Cuts $3.6 trillion in federal spending over the next decade.
“Deficit spending has become an ingrained part of the culture in the nation’s capital”, the administration said in its budget for fiscal year 2018, which starts from Oct.1, 2017.
The budget will repeal and replace Obamacare, reforming Medicaid, provide a path toward welfare reform, reduce government waste from improper payments throughout the government, redirect foreign aid spending, and reduce non-defense spending and redefine “the proper role of the federal government”.
Trump’s proposed budget is an attempt to make good on campaign promises the businessman-turned-politician made throughout 2016, when he fired up crowds by pledging to cut government waste, remake the way government interacts with Americans and cut politically unpopular programs.
The White House estimates that the country’s cumulative debt as a share of the economy would fall to 60% of GDP by 2027 under Trump’s proposals, down from 77% today. It can, and likely will, come up with a very different plan.
-The Poor: Trump’s budget would slash Medicaid and the Children’s Health Insurance Program by $616 billion over the next decade.
-Farmers: The budget plan would cut farm subsidies by $38 billion over the next decade.
Medicaid is now an entitlement program, which means anyone who qualifies for it receives insurance.
Like the House GOP health bill, the budget would let states beginning in 2020 choose between two funding mechanisms for Medicaid, a block grant or a cap tied to the number of enrollees.
The president is also requesting a $54 billion increase for the Department of Defense and other national defense programs.
At the same time, the blueprint boosts spending for the military by tens of billions and calls for $1.6 billion for a border wall with Mexico that Trump repeatedly promised voters the US neighbour would finance.
The contingency fund pays for wars and current operations in Afghanistan.
Thus, of all the groups that would bear the burden of Trump’s proposed budget, it seems children from low-income families will carry the greatest weight of all.
-The Disabled: Trump’s budget calls for cutting Social Security disability benefits by almost $70 billion over the next decade by encouraging and, in some cases, requiring people receiving the benefits to re-enter the workforce.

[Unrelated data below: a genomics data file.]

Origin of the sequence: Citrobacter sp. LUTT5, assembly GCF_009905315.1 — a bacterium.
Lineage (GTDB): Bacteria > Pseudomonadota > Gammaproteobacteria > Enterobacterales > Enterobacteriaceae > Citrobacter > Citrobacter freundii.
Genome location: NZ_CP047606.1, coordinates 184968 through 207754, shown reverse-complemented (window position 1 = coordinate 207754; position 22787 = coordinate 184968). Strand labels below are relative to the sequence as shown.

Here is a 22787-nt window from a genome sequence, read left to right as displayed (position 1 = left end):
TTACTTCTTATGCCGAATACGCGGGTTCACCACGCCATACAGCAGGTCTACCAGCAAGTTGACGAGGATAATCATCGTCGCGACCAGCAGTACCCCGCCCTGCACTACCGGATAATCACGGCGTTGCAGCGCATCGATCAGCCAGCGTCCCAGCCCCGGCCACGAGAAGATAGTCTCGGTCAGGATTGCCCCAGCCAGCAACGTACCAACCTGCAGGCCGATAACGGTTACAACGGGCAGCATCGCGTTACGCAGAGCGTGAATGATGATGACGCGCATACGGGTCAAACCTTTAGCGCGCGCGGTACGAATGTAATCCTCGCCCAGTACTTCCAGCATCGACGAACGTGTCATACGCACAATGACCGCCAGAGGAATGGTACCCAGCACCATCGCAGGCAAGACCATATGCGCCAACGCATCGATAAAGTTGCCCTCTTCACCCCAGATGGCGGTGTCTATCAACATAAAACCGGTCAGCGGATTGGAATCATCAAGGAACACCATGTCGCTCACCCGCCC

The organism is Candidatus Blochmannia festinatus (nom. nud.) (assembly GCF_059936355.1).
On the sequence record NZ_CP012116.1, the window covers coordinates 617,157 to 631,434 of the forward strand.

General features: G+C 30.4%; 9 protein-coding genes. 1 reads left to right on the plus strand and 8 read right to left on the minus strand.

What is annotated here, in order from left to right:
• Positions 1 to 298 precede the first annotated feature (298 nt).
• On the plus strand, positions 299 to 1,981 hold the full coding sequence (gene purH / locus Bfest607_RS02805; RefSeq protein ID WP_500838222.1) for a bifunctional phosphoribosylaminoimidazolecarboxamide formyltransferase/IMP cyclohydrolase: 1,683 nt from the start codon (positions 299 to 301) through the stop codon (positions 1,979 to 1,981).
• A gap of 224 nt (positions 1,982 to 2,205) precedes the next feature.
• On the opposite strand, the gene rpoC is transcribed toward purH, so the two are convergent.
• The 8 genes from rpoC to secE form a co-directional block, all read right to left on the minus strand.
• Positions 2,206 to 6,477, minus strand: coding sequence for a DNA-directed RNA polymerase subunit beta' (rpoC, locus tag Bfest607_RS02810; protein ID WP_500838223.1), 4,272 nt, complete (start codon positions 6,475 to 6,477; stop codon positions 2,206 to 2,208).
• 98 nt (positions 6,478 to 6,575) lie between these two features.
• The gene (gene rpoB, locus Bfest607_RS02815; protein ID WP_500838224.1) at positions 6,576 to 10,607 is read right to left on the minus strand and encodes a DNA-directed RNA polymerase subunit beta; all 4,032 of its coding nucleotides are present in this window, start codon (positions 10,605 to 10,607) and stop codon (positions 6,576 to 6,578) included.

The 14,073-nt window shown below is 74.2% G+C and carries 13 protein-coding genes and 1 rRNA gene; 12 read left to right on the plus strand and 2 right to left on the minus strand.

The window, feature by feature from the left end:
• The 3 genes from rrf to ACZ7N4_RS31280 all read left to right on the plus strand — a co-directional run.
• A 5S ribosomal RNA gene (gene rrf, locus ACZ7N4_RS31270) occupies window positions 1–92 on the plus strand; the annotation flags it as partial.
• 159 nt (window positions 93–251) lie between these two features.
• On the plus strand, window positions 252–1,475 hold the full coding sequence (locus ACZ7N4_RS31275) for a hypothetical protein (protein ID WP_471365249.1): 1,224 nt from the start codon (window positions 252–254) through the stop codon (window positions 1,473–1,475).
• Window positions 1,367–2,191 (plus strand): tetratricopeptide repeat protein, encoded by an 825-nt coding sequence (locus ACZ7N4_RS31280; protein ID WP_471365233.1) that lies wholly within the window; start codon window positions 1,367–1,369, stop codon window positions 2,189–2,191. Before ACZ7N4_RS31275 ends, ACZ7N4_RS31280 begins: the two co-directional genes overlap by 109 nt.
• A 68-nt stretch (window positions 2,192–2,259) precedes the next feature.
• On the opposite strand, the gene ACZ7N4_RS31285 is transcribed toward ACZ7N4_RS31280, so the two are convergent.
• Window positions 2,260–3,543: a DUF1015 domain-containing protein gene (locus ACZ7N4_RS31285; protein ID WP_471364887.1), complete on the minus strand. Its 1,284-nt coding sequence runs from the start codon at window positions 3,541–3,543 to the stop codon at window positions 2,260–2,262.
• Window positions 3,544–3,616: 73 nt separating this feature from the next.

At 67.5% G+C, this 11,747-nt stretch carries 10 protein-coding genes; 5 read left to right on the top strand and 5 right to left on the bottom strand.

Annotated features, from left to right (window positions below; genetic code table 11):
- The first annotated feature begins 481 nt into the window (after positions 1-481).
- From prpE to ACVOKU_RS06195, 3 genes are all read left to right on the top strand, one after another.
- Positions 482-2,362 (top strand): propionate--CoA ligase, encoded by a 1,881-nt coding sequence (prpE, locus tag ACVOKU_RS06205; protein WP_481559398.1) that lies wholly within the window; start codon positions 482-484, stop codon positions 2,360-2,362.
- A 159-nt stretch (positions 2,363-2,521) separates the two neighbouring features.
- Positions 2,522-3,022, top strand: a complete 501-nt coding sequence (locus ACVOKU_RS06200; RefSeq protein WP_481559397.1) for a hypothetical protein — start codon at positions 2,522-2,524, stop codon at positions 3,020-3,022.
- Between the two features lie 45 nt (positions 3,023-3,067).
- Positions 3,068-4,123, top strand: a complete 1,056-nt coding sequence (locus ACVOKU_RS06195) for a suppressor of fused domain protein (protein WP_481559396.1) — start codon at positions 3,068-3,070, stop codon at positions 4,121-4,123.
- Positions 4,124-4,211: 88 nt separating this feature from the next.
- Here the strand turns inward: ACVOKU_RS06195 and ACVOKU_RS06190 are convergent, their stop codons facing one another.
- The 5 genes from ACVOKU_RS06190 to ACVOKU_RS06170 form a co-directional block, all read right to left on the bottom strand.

$1 trillion for public infrastructure over 10 years, which would mix public dollars with incentives for private-sector investments. Nationally, the AHCA would cut federal funding by 25 percent over 10 years and end coverage to 14 million people across the U.S. The work requirement is popular among conservative think-tanks and has been frequently promoted by House Speaker Paul Ryan.
The Maryland Democrat calls the proposed budget the most “draconian” of any he’s seen sent to the Congress and says it would have a devastating impact on working Americans, federal employees and to national security. The budget projects a $15 billion reduction in funding in 2023 and does not include any funding to make up for that. The food stamp program serves about 42 million people.
Trump would keep campaign pledges to leave core Medicare and Social Security benefits for the elderly alone, but that would translate into even deeper cuts in programs for the poor such as Medicaid and food stamps.
The Trump budget also suggests additional savings of $610 billion, mostly from further reducing the amount Medicaid pays out each year to shift more costs to the states. SNAP helped keep 2.1 million children out of poverty in FY2012. Both credits are created to incentivize low-income people, especially those with children, to work. About $60 billion of that is annual “mandatory spending”, including road repairs paid through gas tax collections.